There has been a lot of media attention lately on stay-at-home dads, most recently The New York Times. There are some, including Elissa Strauss of The Week, who argue the attention stay-at-home dads receive does not correlate to their significance in shaping American families or affecting any real change in the way society or employers view fathers because, “statistically speaking, they barely exist.”
Strauss writes that “SAHDs’ prominence in the media suggests that they are a workable solution to all our unresolved issues with that pesky problem of women who want to work.” She goes on to explain, using the Pew Study on stay-at-home dads (which we have already explained has significant problems) “that means men make up just over 3 percent of all parents whose main job is tend to the children… Compare this to the 73 percent of stay-at-home mothers who told Pew that they are at home specifically to take care of their family.” (NOTE: Her math is off here on the percentage of dads who are stay-at-home parents. For the correct stats, go here.)
Her conclusion is that “Thinking about doting fathers gives us the semblance of change without anything having to actually shift.”
It is certainly true that stay-at-home dads have been in the media a lot lately. It is also true our numbers are less than the number of stay-at-home moms even when you use the broadest definition (our analysis shows dads are as much as 28% of all stay-at-home parents). However, Strauss and others miss the greatest significance of these stories; describing trends on how our society is shifting in gender roles, something that is unique, interesting and, most importantly, will continue.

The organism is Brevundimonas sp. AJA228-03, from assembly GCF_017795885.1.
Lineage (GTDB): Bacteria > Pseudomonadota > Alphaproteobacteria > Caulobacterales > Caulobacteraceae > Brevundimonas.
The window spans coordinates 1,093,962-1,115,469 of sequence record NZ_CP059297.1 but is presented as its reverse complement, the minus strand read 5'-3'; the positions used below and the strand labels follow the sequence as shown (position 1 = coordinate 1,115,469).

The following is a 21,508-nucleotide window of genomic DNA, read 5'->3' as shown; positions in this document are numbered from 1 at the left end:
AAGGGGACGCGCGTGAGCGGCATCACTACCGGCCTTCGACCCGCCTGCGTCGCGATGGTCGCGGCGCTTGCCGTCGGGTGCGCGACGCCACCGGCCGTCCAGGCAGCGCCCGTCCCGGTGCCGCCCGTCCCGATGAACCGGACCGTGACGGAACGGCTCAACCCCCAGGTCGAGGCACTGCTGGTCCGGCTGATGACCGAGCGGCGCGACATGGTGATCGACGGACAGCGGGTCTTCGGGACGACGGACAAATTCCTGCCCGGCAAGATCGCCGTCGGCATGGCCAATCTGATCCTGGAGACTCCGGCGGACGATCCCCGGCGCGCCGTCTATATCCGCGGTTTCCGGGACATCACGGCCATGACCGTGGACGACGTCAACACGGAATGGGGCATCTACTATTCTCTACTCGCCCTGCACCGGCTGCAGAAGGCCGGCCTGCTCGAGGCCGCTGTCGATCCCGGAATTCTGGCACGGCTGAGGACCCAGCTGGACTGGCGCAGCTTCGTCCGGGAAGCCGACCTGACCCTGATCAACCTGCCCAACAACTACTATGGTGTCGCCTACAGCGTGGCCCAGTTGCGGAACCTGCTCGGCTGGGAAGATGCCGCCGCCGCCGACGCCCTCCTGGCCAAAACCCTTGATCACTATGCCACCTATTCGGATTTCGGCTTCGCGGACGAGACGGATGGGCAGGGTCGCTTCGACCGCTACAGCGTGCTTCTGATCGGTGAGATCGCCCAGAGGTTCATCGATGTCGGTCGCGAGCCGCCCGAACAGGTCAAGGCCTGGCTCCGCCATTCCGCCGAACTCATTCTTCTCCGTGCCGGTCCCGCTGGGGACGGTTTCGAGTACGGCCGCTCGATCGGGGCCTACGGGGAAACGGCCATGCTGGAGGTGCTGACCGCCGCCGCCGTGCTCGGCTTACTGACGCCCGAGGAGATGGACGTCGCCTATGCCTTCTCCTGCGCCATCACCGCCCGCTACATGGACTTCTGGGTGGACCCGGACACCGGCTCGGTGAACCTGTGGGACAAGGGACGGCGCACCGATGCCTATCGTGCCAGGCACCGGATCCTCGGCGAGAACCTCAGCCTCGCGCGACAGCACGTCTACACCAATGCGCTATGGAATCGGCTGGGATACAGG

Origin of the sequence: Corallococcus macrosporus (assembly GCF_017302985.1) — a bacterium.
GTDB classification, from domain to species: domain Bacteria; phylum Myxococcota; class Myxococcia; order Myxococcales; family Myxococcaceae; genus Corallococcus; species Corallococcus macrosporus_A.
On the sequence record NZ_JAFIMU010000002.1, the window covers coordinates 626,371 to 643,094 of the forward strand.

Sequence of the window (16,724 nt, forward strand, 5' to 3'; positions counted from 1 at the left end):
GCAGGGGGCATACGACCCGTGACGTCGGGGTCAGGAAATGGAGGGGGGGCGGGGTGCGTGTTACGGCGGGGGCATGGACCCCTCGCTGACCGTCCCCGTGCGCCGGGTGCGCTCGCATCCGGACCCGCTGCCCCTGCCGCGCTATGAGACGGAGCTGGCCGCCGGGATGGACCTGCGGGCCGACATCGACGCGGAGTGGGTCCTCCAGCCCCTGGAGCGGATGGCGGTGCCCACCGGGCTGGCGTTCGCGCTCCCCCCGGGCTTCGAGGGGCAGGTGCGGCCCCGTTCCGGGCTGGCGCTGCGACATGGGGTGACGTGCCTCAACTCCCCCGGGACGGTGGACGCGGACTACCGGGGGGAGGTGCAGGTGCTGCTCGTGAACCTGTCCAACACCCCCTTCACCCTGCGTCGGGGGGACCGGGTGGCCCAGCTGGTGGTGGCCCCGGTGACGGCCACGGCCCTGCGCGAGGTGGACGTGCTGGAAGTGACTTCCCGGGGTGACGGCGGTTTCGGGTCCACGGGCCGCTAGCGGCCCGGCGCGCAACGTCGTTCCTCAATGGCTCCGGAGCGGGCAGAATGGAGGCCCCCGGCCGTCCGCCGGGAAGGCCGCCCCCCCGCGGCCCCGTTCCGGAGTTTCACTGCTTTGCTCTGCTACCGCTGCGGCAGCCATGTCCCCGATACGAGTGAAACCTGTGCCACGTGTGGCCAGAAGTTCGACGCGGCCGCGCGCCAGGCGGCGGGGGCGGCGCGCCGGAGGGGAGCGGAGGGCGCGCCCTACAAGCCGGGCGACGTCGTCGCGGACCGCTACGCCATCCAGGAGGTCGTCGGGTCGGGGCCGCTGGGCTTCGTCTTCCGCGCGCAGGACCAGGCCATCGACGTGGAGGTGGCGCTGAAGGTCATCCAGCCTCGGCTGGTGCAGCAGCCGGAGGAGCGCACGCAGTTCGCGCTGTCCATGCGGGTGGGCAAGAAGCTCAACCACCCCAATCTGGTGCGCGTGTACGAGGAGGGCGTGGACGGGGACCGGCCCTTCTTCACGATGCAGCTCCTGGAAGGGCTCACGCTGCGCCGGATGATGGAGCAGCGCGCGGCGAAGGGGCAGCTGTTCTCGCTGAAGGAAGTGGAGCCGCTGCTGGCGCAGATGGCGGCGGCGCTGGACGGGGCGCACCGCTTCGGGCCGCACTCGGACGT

Take a look at several interesting facts. First, no matter which study you look at, all of them show the number of stay-at-home dads has doubled in at least the last 10 years. If you review the numbers, you will also note this is NOT due to a large increase during the recession, but a steady trend that continues to climb. Second, the number of women who earn bachelor’s and master’s degrees has surpassed the number of men who earn those degrees. Third, our study, funded by Farm Rich (and also a study by Boston College Center for Work & Family) found there are two main factors for men becoming stay-at-home dads: the couple valued having a parent at home and the wife made more money or had better career opportunities. Sure, the numbers of stay-at-home dads are still small compared to moms who stay at home, but these macro trends suggest a significant shift in how parents are navigating childcare arrangements.
The other reason the media is giving us a lot of attention is because men who are doing childcare is still seen as a novelty in our culture. For some reason, society thinks families are still the idyllic “Leave it to Beaver” structure and is shocked, SHOCKED, a dad can figure out how to put on a diaper. We are not in love with this glorification either. We’re just dads, parenting, nothing really special. However, we feel it is important to show others that dads are loving, competent caregivers. Not only does it change society’s view on fathers but we believe it inspires all fathers to dig in and become more involved. If he can do it, I can do it!
Stay-at-home dads are not the ONLY “workable solution to all our unresolved issues with that pesky problem of women who want to work,” but we are one of them. The female CEOs of Xerox and Pepsi have husbands who stay-at-home, for example. More than that is, again, in what the trends suggest. More men are WILLING to stay-at-home (21% of all stay-at-home dads today in the Pew Study, compared to only 5% in 1989). Two weeks ago, the Washington Post reported that more men would like to stay home if they had the opportunity. More women are earning college degrees and getting better-paying jobs which are allowing more opportunities for men to take on childcare responsibilities. Instead of continuing to work, many more men are jumping at the chance to take on these responsibilities. Media attention of stay-at-home dads gives more men confidence that they too can take on at least some of the childcare responsibilities.
We certainly agree with Strauss’s comment that “the answer is: affordable and reliable child care, decent parental leave policies, and flexible workplaces.” The attention on stay-at-home dads is one of the ways we can get there. We are shaping the future of fatherhood. If you want to see what family structures will be in the future, follow us.
This is why, statistically speaking, we do exist.